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Decoding ocean signals

February 08, 2017

With the ocean absorbing more carbon dioxide (CO2) over the past decade, less of the greenhouse gas is reaching the Earth's atmosphere. That's decidedly good news, but it comes with a catch: Rising levels of CO2 in the ocean promote acidification, which breaks down the calcium carbonate shells of some marine organisms.

The cause of this recent increase in oceanic CO2 uptake, which has implications for climate change, has been a mystery. But new research from UC Santa Barbara geographer Timothy DeVries and colleagues demonstrates that a slowdown of the ocean's overturning circulation is the likely catalyst. Their findings appear in the journal Nature.

"Such a slowdown is consistent with the projected effects of anthropogenic climate change, where warming and freshening of the surface ocean from melting ice caps leads to weaker overturning circulation," DeVries explained. "But over the time periods we studied, it's not possible to say whether the slowdown is related to natural climate variability or to climate change caused by human activity."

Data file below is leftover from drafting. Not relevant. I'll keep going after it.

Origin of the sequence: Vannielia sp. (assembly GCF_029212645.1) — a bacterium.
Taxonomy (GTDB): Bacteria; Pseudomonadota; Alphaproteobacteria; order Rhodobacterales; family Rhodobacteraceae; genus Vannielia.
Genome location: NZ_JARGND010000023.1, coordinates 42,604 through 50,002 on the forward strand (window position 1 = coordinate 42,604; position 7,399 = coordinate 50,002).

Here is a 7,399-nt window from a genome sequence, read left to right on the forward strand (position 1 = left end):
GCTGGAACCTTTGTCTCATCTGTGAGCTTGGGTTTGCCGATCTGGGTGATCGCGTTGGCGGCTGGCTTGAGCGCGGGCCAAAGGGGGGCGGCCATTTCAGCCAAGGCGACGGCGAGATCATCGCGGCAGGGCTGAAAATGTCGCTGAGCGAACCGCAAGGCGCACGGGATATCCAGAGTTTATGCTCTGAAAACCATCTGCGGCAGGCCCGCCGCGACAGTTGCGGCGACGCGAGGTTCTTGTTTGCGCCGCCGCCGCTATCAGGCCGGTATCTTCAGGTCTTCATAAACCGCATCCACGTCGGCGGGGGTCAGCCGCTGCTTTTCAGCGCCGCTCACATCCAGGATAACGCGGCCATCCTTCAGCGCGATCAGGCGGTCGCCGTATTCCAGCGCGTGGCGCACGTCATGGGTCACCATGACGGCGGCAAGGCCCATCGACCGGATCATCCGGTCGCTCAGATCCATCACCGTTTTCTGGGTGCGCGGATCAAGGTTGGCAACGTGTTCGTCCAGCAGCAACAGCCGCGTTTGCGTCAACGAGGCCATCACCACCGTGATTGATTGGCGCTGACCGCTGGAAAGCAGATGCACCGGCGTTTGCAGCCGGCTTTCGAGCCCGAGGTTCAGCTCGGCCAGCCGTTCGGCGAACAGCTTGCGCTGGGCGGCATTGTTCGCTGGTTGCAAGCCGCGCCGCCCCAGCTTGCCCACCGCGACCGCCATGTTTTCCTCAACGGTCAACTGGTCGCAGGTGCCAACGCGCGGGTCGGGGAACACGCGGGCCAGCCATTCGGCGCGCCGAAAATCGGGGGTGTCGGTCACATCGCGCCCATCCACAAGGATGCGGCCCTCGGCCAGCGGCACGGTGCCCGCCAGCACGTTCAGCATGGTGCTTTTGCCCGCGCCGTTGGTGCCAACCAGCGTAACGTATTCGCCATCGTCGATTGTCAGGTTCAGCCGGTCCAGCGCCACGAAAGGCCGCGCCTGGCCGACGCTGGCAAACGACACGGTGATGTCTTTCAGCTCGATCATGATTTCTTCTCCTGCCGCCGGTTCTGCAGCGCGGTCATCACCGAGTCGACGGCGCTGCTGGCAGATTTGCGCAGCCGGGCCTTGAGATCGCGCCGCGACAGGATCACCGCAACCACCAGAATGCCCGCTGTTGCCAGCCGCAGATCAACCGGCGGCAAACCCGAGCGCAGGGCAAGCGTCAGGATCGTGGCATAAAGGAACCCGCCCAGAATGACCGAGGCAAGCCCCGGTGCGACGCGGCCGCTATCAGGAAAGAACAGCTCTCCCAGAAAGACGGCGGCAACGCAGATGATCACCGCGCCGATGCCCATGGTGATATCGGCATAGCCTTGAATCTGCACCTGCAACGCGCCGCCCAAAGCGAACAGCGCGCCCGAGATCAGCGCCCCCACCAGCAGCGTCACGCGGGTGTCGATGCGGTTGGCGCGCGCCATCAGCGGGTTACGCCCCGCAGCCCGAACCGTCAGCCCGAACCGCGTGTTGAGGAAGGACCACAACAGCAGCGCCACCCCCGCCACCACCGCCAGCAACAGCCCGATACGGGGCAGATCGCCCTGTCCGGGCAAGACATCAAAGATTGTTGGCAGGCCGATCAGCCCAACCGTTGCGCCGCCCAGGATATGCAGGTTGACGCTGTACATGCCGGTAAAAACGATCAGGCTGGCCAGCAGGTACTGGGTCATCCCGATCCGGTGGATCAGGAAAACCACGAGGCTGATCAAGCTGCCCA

DeVries and fellow researchers Mark Holzer of the University of New South Wales in Sydney and François Primeau of UC Irvine compiled existing oceanographic tracer data -- measurements of temperature, salinity, CFCs (manmade gases that dissolve into the ocean) and carbon-14 -- and separated it into three decade-long time periods: the 1980s, the 1990s and the 2000s.

Subsequent computer analysis of that data enabled the researchers to characterize ocean circulation -- the transfer of water from the surface to the deep ocean and back again -- for each time period. They then analyzed ocean-atmosphere carbon exchange and ocean carbon cycling within their circulation model.

"As the circulation changed from decade to decade --1980s to 1990s to 2000s -- the model predicted a big dip in oceanic CO2 uptake during the 1990s, then a large increase in uptake during the 2000s," DeVries explained. "Furthermore, these swings were attributed directly to the changes in ocean circulation."

According to DeVries, this finding may seem counterintuitive. Prevailing scientific wisdom asserts that the deceleration of circulation diminishes the ocean's ability to absorb anthropogenic CO2 from the atmosphere as surface waters warm and become saturated with CO2.

"While that is true, there is another effect that appears to be more important in the short term," DeVries said. "The weaker overturning circulation brings less naturally CO2-rich deep waters to the surface, which limits how much of that gas in the deep ocean escapes to the atmosphere. That causes the ocean to absorb more CO2 from the atmosphere."
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University of California - Santa Barbara

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